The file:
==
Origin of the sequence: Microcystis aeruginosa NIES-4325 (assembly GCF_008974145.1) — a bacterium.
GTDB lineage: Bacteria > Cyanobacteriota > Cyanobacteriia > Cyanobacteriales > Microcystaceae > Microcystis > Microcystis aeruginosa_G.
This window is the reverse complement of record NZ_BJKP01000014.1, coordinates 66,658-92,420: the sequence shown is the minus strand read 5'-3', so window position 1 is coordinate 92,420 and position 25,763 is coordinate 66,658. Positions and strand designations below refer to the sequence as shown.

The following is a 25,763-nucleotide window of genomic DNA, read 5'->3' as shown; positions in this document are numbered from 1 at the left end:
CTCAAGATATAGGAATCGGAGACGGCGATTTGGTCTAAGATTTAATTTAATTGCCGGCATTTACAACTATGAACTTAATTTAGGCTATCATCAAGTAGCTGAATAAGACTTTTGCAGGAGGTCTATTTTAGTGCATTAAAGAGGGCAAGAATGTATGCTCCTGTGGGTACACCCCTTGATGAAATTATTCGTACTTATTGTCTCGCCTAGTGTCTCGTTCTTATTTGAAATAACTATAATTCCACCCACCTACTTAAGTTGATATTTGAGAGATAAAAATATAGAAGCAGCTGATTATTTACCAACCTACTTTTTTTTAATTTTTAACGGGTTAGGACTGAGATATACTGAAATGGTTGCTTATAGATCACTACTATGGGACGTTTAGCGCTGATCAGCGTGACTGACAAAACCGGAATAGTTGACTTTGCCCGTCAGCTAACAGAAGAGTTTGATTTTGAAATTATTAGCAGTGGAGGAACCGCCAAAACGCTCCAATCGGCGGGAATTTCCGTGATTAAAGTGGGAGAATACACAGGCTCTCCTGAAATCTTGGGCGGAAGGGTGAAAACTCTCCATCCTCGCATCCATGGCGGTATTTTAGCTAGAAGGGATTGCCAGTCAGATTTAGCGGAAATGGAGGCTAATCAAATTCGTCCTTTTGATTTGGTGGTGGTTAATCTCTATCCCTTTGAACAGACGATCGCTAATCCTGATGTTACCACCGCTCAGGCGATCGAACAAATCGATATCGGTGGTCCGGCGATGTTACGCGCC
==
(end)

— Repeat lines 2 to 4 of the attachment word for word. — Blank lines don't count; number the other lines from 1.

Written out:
GTDB lineage: Bacteria > Cyanobacteriota > Cyanobacteriia > Cyanobacteriales > Microcystaceae > Microcystis > Microcystis aeruginosa_G.
This window is the reverse complement of record NZ_BJKP01000014.1, coordinates 66,658-92,420: the sequence shown is the minus strand read 5'-3', so window position 1 is coordinate 92,420 and position 25,763 is coordinate 66,658. Positions and strand designations below refer to the sequence as shown.

The following is a 25,763-nucleotide window of genomic DNA, read 5'->3' as shown; positions in this document are numbered from 1 at the left end: